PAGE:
Working Hardly @ Market & South Van Ness, 3 March 2014, 12:49 p.m.

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Good Evening:

As the current boom continues to hit San Francisco like a financial and social earthquake, debates over current issue such as wealth and inequality tend to fracture into name-calling by people whose powers of speech have grown faster than their powers of thought. One notion that has regained currency for the first time since America’s previous Gilded Age is that rich people are rich, and poor people are poor, because the rich work harder.

I now present one such lazybones.

"I  SF" Elderly Asian Woman Taking Cans to Recycling Center, 3 March 2014

“I (Heart) SF” Elderly Asian Woman Taking Cans to Recycling Center, 3 March 2014

Hardly working? Hardly. More like working hardly.

Sometimes it seems to me as if each and every American has grown completely isolated, incognizant and oblivious to the worlds and lives of every other American. I am not so stupid that I will claim that the rich are a bunch of lazy bums who let someone else do their bidding whilst they complain of how much harder they work than everyone else. But I hire people for a living, and I assure you that poor people work much harder to get jobs than anyone else. They are the only job applicants who follow up with phone calls asking about the status of their applications and what else they can do to improve their chances. The applicants who apply for jobs paying in the six-figure range? Not so much. Hardly ever.

Too many people see what they want to see and disregard the rest. Come on, folks. Let’s let go of we vs. them. We’re all working hard.

Vonn Scott Bair

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3 responses »

  1. I basically agree with you, Vonn. Now some comments…

    “Sometimes it seems to me as if each and every American has grown completely isolated, incognizant and oblivious to the worlds and lives of every other American.”

    Probably, other than maybe family and other local tribe members (immediate friends). Then again, with 315,453,173 Americans as of 04:56 UTC (EST+5) Mar 08, 2014 (Census Bureau PopClock), that’s a whole lot of “every other American”s of whom to keep track! Then we get into the ironic social isolation of spending so much time online (often with “social” media), where people (at least many i’ve seen, and to some degrees, myself) seem to fall into “me too!” cliques of like-minded people who see the world in a similar way. Things become so “obviously true” to these groups that they have more and more trouble understanding others who don’t think like them. As i think about it, this dynamic probably also likely happened in the U.S. during certain eras like the post WWII suburbia boom, with people of a similar socioeconomic, religious, and often ethnic status gathered into physical neighborhoods, likely all understanding each other and not very well understanding those in quite different areas made up of other groups of people with very different backgrounds.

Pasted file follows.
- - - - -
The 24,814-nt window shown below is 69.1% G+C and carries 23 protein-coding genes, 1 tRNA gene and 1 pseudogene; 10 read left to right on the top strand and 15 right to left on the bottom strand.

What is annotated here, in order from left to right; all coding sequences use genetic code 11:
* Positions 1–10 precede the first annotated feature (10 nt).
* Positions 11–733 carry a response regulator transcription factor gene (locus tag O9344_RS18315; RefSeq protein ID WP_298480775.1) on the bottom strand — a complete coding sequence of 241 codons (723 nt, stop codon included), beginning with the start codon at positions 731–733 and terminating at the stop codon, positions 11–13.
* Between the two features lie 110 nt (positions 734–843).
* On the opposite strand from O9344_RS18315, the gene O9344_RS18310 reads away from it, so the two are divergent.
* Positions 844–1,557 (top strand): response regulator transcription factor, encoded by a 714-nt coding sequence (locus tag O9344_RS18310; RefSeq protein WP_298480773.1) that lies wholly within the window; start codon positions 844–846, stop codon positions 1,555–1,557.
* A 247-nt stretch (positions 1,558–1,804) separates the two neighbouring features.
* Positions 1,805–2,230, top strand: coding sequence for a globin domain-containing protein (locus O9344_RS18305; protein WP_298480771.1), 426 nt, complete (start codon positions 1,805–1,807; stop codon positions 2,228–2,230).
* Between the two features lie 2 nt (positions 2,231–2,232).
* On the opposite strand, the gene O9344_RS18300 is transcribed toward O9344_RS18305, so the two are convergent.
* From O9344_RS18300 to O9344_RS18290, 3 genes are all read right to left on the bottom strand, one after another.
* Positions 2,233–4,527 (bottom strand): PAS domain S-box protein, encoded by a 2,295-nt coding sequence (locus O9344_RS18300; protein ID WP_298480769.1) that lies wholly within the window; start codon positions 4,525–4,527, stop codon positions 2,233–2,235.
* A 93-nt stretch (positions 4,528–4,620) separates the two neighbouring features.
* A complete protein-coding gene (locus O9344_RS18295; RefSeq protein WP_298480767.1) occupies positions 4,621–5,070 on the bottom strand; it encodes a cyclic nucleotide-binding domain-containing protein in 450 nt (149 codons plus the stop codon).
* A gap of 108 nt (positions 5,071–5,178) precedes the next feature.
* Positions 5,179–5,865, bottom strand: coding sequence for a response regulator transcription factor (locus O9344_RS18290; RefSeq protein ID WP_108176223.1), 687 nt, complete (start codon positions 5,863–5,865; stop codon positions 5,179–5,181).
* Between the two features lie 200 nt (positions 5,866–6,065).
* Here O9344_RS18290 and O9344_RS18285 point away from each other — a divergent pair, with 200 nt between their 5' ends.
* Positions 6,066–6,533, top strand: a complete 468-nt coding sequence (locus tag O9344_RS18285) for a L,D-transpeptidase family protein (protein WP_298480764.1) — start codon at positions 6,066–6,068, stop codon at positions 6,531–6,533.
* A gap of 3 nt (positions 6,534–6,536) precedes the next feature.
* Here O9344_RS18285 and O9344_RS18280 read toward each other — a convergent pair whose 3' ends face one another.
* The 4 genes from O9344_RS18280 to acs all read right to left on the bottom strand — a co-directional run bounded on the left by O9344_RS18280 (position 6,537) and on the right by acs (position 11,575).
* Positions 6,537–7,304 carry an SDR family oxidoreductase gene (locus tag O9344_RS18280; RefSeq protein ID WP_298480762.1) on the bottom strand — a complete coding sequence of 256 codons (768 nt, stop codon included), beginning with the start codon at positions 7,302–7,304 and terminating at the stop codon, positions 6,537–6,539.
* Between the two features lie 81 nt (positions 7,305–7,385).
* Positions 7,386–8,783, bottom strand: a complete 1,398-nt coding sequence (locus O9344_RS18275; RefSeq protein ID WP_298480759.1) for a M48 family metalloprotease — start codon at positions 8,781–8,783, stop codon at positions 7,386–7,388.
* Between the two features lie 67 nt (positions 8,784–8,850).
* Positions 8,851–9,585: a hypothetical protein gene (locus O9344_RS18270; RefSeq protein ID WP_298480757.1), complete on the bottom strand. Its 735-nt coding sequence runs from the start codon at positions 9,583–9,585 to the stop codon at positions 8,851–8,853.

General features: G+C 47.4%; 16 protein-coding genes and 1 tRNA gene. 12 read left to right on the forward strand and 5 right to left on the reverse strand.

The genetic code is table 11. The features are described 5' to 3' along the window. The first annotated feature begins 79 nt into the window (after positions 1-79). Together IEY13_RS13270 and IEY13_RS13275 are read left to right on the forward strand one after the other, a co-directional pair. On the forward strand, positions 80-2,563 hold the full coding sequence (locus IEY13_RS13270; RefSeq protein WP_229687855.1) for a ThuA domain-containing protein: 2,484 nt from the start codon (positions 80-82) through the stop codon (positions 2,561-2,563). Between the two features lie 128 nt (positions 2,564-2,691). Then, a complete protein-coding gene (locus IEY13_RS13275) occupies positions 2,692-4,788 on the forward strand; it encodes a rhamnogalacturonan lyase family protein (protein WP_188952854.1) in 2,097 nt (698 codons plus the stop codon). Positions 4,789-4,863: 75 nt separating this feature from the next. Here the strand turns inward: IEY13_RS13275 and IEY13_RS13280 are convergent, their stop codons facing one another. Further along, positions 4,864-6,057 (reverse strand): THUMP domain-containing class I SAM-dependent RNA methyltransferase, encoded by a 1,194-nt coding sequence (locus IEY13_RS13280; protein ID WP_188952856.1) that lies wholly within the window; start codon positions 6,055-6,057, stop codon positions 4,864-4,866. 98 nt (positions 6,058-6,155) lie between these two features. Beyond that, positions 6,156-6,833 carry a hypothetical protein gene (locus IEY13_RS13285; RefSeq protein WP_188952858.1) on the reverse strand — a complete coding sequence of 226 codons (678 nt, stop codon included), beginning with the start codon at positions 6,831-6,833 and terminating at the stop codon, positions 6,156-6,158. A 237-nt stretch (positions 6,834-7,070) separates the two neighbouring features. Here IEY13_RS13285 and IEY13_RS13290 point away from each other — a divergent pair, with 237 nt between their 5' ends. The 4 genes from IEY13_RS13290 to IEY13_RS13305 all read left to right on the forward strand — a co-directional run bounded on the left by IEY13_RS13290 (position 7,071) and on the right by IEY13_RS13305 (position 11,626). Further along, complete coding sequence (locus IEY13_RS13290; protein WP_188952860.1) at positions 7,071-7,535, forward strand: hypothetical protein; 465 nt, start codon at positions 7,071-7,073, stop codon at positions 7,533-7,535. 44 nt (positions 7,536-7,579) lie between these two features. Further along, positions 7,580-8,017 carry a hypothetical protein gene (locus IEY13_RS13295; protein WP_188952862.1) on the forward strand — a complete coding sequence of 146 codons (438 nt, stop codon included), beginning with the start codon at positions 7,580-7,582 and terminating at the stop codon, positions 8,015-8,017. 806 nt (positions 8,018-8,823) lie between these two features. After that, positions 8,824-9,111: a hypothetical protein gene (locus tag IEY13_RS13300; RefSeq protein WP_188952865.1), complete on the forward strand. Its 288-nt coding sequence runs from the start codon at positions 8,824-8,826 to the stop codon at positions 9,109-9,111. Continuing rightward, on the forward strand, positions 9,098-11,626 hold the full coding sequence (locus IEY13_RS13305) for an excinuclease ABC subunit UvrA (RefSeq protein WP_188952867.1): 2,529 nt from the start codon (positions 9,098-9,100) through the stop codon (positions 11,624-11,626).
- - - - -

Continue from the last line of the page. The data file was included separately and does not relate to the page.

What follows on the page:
It has also come to the point, at least for me, where i have been fed so many lies and deceptions over the course of my life in all sorts of media as well as sometimes from people i know that i’ve reached a point where i tend not to believe things i have not personally experienced or personally witnessed in real non-electronic life. Even there, as playwright and actor Vonn knows (and has occasionally shared here), appearances can deceive.

    “[The poor] are the only job applicants who follow up with phone calls asking about the status of their applications and what else they can do to improve their chances.”

    I tried that (following up on application status) once, in person, about 24 years ago. The HR person looked at me as though i was insane for coming to her office and asking, and appeared to be seconds away from calling security. I was dressed decently, as one would be for a job interview, but not to the level of a suit. Somehow i was supposed to “know” that their non-response meant “hell no!”!

    “The applicants who apply for jobs paying in the six-figure range? Not so much. Hardly ever.”

    Wouldn’t expect them to:
    a) They’re likely not hurting for money, thanks to vast savings from earlier jobs.
    b) They’re likely currently employed somewhere, unlike the typical poor person. No response from places they’ve applied = they stay where they are.

    “Too many people see what they want to see and disregard the rest.”

    And finding other like-minded people and repeatedly agreeing with each other amplifies this myopia.

    “Come on, folks. Let’s let go of we vs. them. We’re all working hard.”

    Yes! Thank you for typing this! Even those of us who haven’t had a traditional paying job/career in over 15 years.

    • S.P.: You’re really good at this commentary business, you know that? I think you can go further back to the great immigrations of Irish and Italians who clustered among themselves in the big cities simply because they could understand each other whilst the Americans already living here spoke disparagingly of people of whom they knew next to nothing.
      Although I do find it encouraging that people are trying break through social isolation by connecting online, I also have doubts if this is truly effective.
      So are we doomed to *not* connecting, no matter how hard we try, or perhaps *because* we try?
      Vonn Scott Bair

  2. “S.P.: You’re really good at this commentary business, you know that?”

    Thank you.

    “ I think you can go further back to the great immigrations of Irish and Italians who clustered among themselves in the big cities simply because they could understand each other whilst the Americans already living here spoke disparagingly of people of whom they knew next to nothing.”

    Absolutely. I only meant to toss up one quick past example. A comprehensive study of similar past situations would be just that: a comprehensive study.